PSPi 6 – updated January 4, 2024

January 4, 2024

I’ve been shipping PSPi 6 boards in small batches for about a month. It’s going well, and I’m gradually scaling up production. I have a large batch in right now (available on backorder), and I’m shipping them as I inspect and solder components to them. I’m not announcing the availability everywhere just yet because I need to improve the soldering and testing process so I can ship faster. The backlog is about a week for orders with the Solder Avoidance Service and about 1-2 days for orders without it. I’ll update this post as availability changes.

October 9, 2023

August 20, 2023

July 21, 2023

May 23, 2023 Update

The Redesigned PSPi Compute

Back in 2021 when I released the PSPi Zero 5, I also shared my initial plan to create the PSPi Compute. The idea was for the Compute to mirror the features of the PSPi Zero, but to run with CM4 modules. Unfortunately, a shortage of ICs, CM4 connectors, and Raspberry Pi boards delayed the progress.

I recently went back to the work on it, and ordered a new prototype today.

I’m walking back the original plan to make distinct boards for the PSPi Zero and PSPi Compute, and the goal is now to create a single universal board that works with every Raspberry Pi (40-pin and CM4). This board has a normal-looking 40-pin Raspberry Pi connector which it is compatible with all standard 40-pin Raspberry Pi boards, and a carrier board will interface the CM4 board to this 40-pin connector. This is designed for the Pi Zero and Zero 2, but will work with Raspberry Pi 3 and 4 boards, although they will not fit into the shell.

I’ve also flipped the mounting position of the 40-pin Raspberry Pi, making it compatible with pre-soldered Raspberry Pi Zero headers and eliminating the painstaking task of soldering and snipping header pins. While I can’t say yet that it will be an entirely solder-free assembly, I can say that any soldering required will be minimal.

There’s a long list of improvements and modifications I’ve made, which you can find detailed below.
The schematics/PCB files are hosted here. Please remember that these schematics probably still have issues.

Changes since PSPi Zero 5:
I’ve improved the board’s standby/sleep mode. It now cuts power to everything except the Raspberry Pi. The only limitation is putting the Pi itself into a low-power state, which, as far as I know, isn’t currently possible.
The microcontroller has been swapped out. I’ve switched from an atmega328p to an atmega8. This change reduces the cost by a dollar or two without removing any features.
I’ve improved the color depth of the LCD. It’s been upgraded from 18-bit to 21-bit DPI when using a Pi Zero and to 24-bit when using a CM4.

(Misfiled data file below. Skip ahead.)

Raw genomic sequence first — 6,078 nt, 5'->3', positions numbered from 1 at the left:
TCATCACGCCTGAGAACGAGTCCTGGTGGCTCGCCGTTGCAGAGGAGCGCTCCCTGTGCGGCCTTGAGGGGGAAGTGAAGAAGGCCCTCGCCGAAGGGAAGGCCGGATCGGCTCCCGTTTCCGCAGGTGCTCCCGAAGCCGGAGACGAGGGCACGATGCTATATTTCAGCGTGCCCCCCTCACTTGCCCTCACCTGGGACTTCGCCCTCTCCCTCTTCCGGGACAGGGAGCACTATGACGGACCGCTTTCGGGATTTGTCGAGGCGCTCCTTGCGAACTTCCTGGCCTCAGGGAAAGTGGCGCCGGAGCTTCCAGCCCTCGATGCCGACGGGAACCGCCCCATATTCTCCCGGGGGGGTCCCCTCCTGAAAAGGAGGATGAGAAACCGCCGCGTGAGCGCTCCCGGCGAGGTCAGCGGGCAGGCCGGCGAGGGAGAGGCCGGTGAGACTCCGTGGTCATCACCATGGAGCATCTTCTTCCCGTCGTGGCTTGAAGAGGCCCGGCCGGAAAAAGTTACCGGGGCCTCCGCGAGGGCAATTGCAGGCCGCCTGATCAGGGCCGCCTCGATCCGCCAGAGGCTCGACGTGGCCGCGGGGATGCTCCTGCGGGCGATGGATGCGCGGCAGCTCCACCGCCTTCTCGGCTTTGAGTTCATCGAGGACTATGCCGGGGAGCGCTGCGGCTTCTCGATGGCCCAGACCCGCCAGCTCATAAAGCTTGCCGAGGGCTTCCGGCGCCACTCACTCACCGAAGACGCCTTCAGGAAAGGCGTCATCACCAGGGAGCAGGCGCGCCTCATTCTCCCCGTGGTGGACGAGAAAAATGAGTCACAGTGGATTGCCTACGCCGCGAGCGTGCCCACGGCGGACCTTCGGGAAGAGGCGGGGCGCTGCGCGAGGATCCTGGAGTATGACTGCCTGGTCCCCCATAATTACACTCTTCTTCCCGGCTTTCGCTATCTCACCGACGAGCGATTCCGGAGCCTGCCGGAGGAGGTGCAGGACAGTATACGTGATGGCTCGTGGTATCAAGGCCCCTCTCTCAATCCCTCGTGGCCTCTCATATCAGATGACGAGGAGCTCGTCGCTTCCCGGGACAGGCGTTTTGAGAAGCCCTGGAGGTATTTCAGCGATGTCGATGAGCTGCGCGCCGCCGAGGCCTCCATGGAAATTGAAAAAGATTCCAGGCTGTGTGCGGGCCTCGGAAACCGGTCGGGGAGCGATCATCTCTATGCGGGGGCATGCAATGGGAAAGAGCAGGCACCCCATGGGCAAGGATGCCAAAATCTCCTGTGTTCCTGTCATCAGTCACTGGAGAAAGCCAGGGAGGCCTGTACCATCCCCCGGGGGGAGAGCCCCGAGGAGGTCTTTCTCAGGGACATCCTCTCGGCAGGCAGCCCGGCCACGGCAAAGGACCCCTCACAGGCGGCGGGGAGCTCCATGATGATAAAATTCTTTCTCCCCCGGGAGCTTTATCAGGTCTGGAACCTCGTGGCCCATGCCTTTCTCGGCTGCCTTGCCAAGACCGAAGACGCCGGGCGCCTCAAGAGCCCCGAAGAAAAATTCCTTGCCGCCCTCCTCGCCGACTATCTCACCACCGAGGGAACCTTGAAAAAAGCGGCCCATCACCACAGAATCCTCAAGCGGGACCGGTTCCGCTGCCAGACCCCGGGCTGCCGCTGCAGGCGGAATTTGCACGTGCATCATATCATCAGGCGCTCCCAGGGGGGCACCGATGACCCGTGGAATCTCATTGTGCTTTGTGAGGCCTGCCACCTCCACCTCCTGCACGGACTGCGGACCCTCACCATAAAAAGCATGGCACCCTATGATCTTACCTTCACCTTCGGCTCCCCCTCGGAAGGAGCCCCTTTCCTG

I’ve added pads for an extra joystick or two analog inputs.
The battery charger has been upgraded. I’ve swapped out the linear charger (TP4056) for a switching battery charger that is faster and more efficient.
The power circuit has undergone a significant redesign. This is such a substantial change that it will require its own section or video to fully explain. The end result is that the system can now run on USB power without a battery, and the power-off feature is more reliable when using high-current CM4 boards.
The left switch now connects to a GPIO, meaning it can be programmed to perform any function you desire.
I’ve added another LED on the left side. The top one still acts as the activity LED, and the bottom one can be programmed to turn on whenever you want.
Lastly (for now), I’ve fine-tuned the board shape. It now more closely matches the shape of the original PSP board.


The PSPi is an interface board that replaces the motherboard in the original 1000-series Sony PSP. This board lets you use a Raspberry Pi as the brains, which means you can either turn it into an emulation system, or just run your favorite Linux distribution.

Features (will change as I prototype them):

Works with Raspberry Pi Zero, Zero 2, Compute Module 4 (with carrier) and PSP 1000 Series Case

The board has a 40-pin Raspberry Pi connector, and you can simply plug a Raspberry Pi Zero / Zero 2 into it. A normal Pi 3 or Pi 4 can also, be used, but you’ll probably need to use an extension cable or header.
With an add-in board, this is also compatible with every CM4 variant. Some have eMMC Flash while others use MicroSD cards. Some have WiFi, and some do not. The board has to work with all of them, which means it has to accept MicroSD cards on the Lite versions, and it has to allow USB flashing.
No PSP case modification is needed. The new board shape matches the PSP’s original one very closely, and doesn’t require any case modification.


The LCD is driven directly by the GPIO pins in 21-bit and 24-bit DPI Mode 7
Works with the 800×480 LCD from Buydisplay.
The LCD backlight is dimmable and you can cycle through brightness levels by pressing the Display button. The lower the brightness, the more play time you get per charge.


Hardware volume control (VOL – and + buttons adjust volume, and the Sound button mutes and unmutes the amplifier)
Tweaked audio filter to remove most of the sub 1000Hz frequencies that the PSP speakers can’t produce
Separation between power and audio circuits, which eliminates noise in the speakers and headphones. The PWM audio is buffered, filtered, and amplified with low-noise linear regulators.


Battery and Charging
The board has a standard JST PH connector for batteries. The battery charges using the round PSP charging connector (if wanted), or from the mini USB connector on top. The new charge IC uses a buck converter instead of a linear regulator, and is capable of charging the battery at 3A. I configured the IC to charge at a maximum of 1.35A because to keep the battery in good condition, and to keep board temperatures low.

5V Boost Converter for Pi
The Raspberry Pi boards all receive 5v from an efficient boost converter.

Battery Management
Instead of just monitoring the voltage and detecting whether the charger is plugged in, the microcontroller can constantly monitor power usage to provide accurate information about the battery status (see Input).

Battery Protection